About NATSAP

The National Association of Therapeutic Schools and Programs (NATSAP) represents a variety of programs and schools providing treatment to over 4,600 clients across North America. Our members include therapeutic schools, residential treatment schools, wilderness programs, outdoor therapeutic programs, young adult programs and home-based residential programs working with troubled teens and troubled adolescents. Our programs are dedicated to providing the highest quality services to the people and families they serve.

Spotlight: Ascend Healthcare

Ascend Healthcare provides residential treatment to teens with a focus on evidence based therapies. The critical roles that family and empowerment play in one’s journey to recovery are crucial to us in establishing a deep and meaningful connection with our clients. We offer comprehensive educational services so our teens are equipped with the necessary self-esteem and support systems to last them well beyond their tenure at our facility. Among the many disorders that we treat are: substance abuse, depression, eating disorders, anxiety and trauma.

Family- Family –Families meet individually with a therapist on a weekly basis in person, or via videoconferencing if need be, in order to work on interfamily relationships. Weekend family days offer a multifamily group experience and the necessary tools to support one another and know they’re not alone.

Passion–
There is passion in the behaviors that become unmanageable and require treatment. Harnessing the intensity and the passion of a teen and helping them practice self-care and turn that passion into something rewarding is our goal. At Ascend we take on the passions of each teen and give them an avenue to express it and learn a new skill. We identify the voice of the internal critic that stifles their progress and offer support, encouragement and teach them to internalize a healthy voice.

Empowerment– The goal of the program is to empower each teen and their family to continue healing via the new strategies and skills they have learned. Continue their passion project, continue to use the skills they practice that have helped them identify their feelings and take responsibility to self soothe in a way that builds self-esteem and self love. We have a strong emphasis on discharge planning to help families transition to the next step successfully.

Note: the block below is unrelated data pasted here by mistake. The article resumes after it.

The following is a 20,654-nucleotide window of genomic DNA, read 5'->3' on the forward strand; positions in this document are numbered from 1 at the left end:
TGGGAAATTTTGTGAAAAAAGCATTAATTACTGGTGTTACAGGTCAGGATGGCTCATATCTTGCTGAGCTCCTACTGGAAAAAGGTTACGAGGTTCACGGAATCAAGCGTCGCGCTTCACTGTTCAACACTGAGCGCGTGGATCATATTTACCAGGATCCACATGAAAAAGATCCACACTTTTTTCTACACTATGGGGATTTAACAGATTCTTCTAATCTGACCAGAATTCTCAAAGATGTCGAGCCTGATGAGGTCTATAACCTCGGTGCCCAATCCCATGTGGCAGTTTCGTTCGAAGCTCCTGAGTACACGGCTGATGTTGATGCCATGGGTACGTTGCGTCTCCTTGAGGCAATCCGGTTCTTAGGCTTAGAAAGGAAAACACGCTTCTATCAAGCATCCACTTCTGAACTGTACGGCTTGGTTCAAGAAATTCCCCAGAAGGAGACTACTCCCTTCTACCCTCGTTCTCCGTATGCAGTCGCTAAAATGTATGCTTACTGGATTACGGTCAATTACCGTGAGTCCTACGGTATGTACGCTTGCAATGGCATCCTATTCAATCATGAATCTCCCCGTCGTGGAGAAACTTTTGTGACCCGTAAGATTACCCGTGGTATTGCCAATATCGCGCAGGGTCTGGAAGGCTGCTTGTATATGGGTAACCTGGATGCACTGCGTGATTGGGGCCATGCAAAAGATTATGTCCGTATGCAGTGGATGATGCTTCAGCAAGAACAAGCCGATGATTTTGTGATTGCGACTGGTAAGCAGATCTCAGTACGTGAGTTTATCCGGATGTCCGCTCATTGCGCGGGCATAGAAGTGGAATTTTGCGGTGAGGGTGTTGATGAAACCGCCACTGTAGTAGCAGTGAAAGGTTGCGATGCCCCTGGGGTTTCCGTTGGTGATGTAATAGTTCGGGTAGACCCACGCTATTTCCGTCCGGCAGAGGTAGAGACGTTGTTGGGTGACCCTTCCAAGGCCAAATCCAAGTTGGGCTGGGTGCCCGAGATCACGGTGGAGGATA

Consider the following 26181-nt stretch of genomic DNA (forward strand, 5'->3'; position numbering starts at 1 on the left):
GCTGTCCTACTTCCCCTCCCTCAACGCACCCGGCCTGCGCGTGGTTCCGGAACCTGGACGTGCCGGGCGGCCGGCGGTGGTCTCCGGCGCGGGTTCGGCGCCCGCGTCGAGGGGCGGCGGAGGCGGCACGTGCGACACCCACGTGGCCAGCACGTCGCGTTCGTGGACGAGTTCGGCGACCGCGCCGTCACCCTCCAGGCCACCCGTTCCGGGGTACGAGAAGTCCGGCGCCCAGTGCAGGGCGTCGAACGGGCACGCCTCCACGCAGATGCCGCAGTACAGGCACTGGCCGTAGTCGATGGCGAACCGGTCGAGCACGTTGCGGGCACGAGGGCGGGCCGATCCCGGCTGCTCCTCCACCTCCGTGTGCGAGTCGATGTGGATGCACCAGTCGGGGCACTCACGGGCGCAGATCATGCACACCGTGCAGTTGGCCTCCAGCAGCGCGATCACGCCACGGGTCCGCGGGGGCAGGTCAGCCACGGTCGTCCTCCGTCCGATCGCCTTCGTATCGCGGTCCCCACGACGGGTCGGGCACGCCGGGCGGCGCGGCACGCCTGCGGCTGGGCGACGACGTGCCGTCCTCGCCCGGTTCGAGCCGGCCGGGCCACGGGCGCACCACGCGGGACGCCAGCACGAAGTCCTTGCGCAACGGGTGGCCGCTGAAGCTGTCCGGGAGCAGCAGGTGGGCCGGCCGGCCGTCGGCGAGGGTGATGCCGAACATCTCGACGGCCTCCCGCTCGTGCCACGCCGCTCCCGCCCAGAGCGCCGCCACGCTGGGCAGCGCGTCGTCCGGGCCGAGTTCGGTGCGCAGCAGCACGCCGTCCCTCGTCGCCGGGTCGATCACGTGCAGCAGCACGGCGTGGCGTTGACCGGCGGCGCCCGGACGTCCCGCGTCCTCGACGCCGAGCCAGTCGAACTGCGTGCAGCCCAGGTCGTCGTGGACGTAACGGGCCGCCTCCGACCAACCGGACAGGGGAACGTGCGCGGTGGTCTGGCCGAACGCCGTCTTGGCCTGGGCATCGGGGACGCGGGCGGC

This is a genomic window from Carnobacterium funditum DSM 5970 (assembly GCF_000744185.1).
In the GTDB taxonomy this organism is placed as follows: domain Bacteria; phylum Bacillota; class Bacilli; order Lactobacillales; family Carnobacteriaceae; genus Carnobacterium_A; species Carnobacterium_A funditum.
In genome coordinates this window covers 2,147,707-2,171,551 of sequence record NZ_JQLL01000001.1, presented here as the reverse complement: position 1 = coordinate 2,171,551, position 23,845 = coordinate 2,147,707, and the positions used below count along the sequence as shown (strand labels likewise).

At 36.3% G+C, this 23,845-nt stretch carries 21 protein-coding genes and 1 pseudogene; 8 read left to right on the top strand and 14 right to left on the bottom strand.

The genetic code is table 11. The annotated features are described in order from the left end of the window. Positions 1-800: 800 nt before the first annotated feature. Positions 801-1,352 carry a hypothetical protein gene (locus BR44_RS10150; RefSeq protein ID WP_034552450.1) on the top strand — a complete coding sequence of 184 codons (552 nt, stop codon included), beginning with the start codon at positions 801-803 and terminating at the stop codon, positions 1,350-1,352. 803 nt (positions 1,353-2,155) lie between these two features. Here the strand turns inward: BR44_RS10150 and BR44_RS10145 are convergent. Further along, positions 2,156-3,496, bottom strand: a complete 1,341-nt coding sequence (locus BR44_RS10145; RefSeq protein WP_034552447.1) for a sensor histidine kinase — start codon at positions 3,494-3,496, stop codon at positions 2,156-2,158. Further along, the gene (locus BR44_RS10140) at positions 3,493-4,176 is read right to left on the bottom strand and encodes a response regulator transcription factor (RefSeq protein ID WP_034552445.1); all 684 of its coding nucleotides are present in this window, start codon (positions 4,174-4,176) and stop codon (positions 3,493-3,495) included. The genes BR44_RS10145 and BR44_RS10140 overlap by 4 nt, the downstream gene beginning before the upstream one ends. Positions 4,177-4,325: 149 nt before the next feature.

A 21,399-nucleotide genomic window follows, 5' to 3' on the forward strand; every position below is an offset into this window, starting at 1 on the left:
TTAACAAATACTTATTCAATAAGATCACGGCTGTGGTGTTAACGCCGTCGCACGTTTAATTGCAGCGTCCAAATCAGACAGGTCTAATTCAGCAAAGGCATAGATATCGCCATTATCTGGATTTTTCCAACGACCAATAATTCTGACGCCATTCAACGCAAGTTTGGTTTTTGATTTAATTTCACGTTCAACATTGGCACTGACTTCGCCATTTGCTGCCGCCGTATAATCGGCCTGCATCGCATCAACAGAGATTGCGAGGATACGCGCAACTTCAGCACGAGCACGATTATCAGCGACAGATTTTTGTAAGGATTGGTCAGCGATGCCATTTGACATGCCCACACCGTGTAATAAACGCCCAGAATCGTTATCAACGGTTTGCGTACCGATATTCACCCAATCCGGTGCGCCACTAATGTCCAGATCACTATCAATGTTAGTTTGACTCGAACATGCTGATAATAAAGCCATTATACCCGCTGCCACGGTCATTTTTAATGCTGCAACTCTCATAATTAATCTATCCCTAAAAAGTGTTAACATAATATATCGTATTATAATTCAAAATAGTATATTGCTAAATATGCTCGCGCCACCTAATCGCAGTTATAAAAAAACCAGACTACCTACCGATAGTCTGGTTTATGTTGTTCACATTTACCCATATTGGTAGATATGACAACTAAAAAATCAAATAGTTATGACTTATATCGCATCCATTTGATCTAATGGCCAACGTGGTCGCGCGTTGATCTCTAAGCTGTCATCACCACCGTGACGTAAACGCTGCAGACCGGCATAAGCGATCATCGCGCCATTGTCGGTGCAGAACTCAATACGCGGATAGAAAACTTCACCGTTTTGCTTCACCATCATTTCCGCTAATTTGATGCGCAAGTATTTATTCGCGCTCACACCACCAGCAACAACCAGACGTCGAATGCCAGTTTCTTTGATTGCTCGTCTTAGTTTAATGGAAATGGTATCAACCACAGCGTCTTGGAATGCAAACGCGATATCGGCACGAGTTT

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Interested in participating in a new research project? Adult Perspectives on Totalistic Teen Treatment: Experiences and Impact

Invitation to Participate in Research

Project Title:  Adult Perspectives on Totalistic Teen Treatment: Experiences and Impact

IRB Approval Number: UF-IRB201701655

This is an invitation to participate in research conducted by graduate student, Mark Chatfield, of the Family, Youth and Community Sciences department, at the University of Florida. Mr. Chatfield is supervised in his research by his advisor, Dr. David Diehl.

Who is eligible to participate

Adults, aged 18 and over, who were in an intensive treatment program in the United States while under the age of 18, are eligible to participate.

 

For the purposes of this study, intensive programs have been defined by the following qualities:

  • Communication between residents, and with the outside world, was under strict control and contingent on good behavior.
  • Youth in the program were expected to monitor each other and/or report each other if they broke the rules.
  • The program philosophy emphasized the need to totally change or be completely saved.
  • To progress through the program, residents were required to complete a series of prescribed stages, phases, or levels of treatment.
  • Youth were required to participate in group sessions that involved confessions and/or confrontations.
  • The program had a strict system of rule enforcement, punishments, and/or inflexible consequences.
  • For some length of time, all aspects of life occurred under the authority, supervision, or permission of the program.

Adults who were in a treatment program that could be described by these characteristics are eligible to participate no matter how good or bad their experience was. This study is designed to assess a wide range of opinions and perspectives among adults who, for ANY reason, were placed in a program of this nature before the age of 18.

Purpose of the research.

The purpose of this study is to learn how such treatment methods were experienced and how the effects and impacts of those experiences are perceived and described by research participants.

 

What you will be asked to do.

This is a two-stage research project.

 

Online Questionnaire

In the first stage, all who are eligible are invited to participate in a brief online questionnaire that takes approximately 10 minutes to complete. No compensation will be provided for participation in this stage of the project.